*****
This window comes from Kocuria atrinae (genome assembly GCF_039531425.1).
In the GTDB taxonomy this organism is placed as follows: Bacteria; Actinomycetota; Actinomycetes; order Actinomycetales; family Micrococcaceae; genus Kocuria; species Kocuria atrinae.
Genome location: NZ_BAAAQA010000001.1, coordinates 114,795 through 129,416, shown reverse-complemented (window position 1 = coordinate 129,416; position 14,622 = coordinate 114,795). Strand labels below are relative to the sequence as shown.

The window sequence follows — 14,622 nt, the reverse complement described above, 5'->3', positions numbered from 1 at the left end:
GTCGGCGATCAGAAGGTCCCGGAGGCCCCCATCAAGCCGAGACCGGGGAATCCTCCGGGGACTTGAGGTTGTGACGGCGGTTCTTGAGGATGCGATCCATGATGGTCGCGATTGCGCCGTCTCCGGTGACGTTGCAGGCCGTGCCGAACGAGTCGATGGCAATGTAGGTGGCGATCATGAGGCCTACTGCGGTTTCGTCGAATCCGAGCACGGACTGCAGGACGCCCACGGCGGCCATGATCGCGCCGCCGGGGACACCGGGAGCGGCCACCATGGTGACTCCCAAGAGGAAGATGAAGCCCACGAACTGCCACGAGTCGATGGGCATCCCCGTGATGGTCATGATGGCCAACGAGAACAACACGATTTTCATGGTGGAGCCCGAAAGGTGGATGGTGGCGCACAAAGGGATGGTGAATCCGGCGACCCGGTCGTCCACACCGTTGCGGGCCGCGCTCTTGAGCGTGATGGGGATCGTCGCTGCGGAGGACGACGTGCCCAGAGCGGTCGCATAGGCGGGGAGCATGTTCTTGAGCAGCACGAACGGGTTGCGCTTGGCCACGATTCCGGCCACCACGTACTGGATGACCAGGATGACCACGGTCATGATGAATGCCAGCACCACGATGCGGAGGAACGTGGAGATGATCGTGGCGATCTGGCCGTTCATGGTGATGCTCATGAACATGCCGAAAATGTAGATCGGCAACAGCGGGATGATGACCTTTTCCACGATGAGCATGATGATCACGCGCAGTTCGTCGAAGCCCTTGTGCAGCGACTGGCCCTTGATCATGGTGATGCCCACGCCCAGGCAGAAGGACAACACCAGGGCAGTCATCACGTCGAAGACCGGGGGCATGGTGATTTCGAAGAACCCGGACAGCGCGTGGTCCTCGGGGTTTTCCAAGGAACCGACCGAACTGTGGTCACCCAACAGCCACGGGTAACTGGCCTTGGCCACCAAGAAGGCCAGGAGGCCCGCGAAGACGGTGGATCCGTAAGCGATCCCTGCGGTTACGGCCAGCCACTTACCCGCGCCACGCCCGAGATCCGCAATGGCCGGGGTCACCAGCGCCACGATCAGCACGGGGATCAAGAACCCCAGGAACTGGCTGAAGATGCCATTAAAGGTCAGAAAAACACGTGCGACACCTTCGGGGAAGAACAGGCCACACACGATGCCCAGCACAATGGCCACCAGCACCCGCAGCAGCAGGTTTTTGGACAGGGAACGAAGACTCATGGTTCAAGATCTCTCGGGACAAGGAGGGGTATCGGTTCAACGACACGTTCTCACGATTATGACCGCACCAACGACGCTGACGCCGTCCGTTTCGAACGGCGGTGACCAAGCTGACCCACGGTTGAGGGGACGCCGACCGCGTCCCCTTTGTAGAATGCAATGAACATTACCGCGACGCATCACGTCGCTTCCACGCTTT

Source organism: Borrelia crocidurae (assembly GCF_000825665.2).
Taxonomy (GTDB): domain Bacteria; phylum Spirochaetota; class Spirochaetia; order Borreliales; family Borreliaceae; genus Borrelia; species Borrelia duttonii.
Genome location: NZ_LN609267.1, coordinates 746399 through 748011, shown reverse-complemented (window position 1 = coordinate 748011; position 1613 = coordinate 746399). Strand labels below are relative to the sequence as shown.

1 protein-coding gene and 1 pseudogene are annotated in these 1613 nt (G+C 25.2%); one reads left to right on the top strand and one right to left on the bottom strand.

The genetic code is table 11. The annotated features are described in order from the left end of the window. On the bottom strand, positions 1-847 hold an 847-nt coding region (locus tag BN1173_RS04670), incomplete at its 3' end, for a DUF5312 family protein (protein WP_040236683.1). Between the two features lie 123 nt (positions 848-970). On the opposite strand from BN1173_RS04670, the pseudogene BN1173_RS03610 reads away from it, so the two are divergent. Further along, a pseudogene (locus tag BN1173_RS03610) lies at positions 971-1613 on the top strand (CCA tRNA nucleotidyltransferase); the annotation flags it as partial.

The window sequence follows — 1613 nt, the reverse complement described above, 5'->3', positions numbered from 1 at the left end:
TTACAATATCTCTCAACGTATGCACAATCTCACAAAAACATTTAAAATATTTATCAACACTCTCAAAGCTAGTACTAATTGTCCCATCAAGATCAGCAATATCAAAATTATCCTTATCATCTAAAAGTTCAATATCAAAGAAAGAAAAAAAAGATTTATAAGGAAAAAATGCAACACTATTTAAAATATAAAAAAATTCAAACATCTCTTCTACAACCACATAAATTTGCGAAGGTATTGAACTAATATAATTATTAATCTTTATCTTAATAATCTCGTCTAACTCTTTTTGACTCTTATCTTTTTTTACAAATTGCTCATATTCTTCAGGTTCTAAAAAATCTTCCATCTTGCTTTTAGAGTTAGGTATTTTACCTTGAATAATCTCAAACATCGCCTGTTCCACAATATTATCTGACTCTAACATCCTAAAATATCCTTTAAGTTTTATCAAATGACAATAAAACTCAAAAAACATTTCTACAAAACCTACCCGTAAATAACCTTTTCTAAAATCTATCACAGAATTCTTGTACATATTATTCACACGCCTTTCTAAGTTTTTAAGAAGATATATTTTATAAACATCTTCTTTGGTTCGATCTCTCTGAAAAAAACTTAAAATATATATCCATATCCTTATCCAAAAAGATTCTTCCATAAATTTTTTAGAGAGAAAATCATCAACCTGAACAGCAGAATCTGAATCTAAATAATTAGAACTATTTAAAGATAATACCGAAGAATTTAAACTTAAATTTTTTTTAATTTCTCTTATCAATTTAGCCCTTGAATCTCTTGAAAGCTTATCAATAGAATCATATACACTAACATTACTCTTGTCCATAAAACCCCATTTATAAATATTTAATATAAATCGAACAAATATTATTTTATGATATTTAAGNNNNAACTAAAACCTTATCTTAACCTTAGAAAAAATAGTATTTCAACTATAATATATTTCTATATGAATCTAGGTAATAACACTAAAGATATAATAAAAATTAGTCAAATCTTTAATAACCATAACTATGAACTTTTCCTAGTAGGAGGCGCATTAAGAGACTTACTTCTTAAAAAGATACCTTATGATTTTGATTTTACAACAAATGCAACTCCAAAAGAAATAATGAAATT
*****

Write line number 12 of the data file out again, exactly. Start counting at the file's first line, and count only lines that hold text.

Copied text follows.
TTACAATATCTCTCAACGTATGCACAATCTCACAAAAACATTTAAAATATTTATCAACACTCTCAAAGCTAGTACTAATTGTCCCATCAAGATCAGCAATATCAAAATTATCCTTATCATCTAAAAGTTCAATATCAAAGAAAGAAAAAAAAGATTTATAAGGAAAAAATGCAACACTATTTAAAATATAAAAAAATTCAAACATCTCTTCTACAACCACATAAATTTGCGAAGGTATTGAACTAATATAATTATTAATCTTTATCTTAATAATCTCGTCTAACTCTTTTTGACTCTTATCTTTTTTTACAAATTGCTCATATTCTTCAGGTTCTAAAAAATCTTCCATCTTGCTTTTAGAGTTAGGTATTTTACCTTGAATAATCTCAAACATCGCCTGTTCCACAATATTATCTGACTCTAACATCCTAAAATATCCTTTAAGTTTTATCAAATGACAATAAAACTCAAAAAACATTTCTACAAAACCTACCCGTAAATAACCTTTTCTAAAATCTATCACAGAATTCTTGTACATATTATTCACACGCCTTTCTAAGTTTTTAAGAAGATATATTTTATAAACATCTTCTTTGGTTCGATCTCTCTGAAAAAAACTTAAAATATATATCCATATCCTTATCCAAAAAGATTCTTCCATAAATTTTTTAGAGAGAAAATCATCAACCTGAACAGCAGAATCTGAATCTAAATAATTAGAACTATTTAAAGATAATACCGAAGAATTTAAACTTAAATTTTTTTTAATTTCTCTTATCAATTTAGCCCTTGAATCTCTTGAAAGCTTATCAATAGAATCATATACACTAACATTACTCTTGTCCATAAAACCCCATTTATAAATATTTAATATAAATCGAACAAATATTATTTTATGATATTTAAGNNNNAACTAAAACCTTATCTTAACCTTAGAAAAAATAGTATTTCAACTATAATATATTTCTATATGAATCTAGGTAATAACACTAAAGATATAATAAAAATTAGTCAAATCTTTAATAACCATAACTATGAACTTTTCCTAGTAGGAGGCGCATTAAGAGACTTACTTCTTAAAAAGATACCTTATGATTTTGATTTTACAACAAATGCAACTCCAAAAGAAATAATGAAATT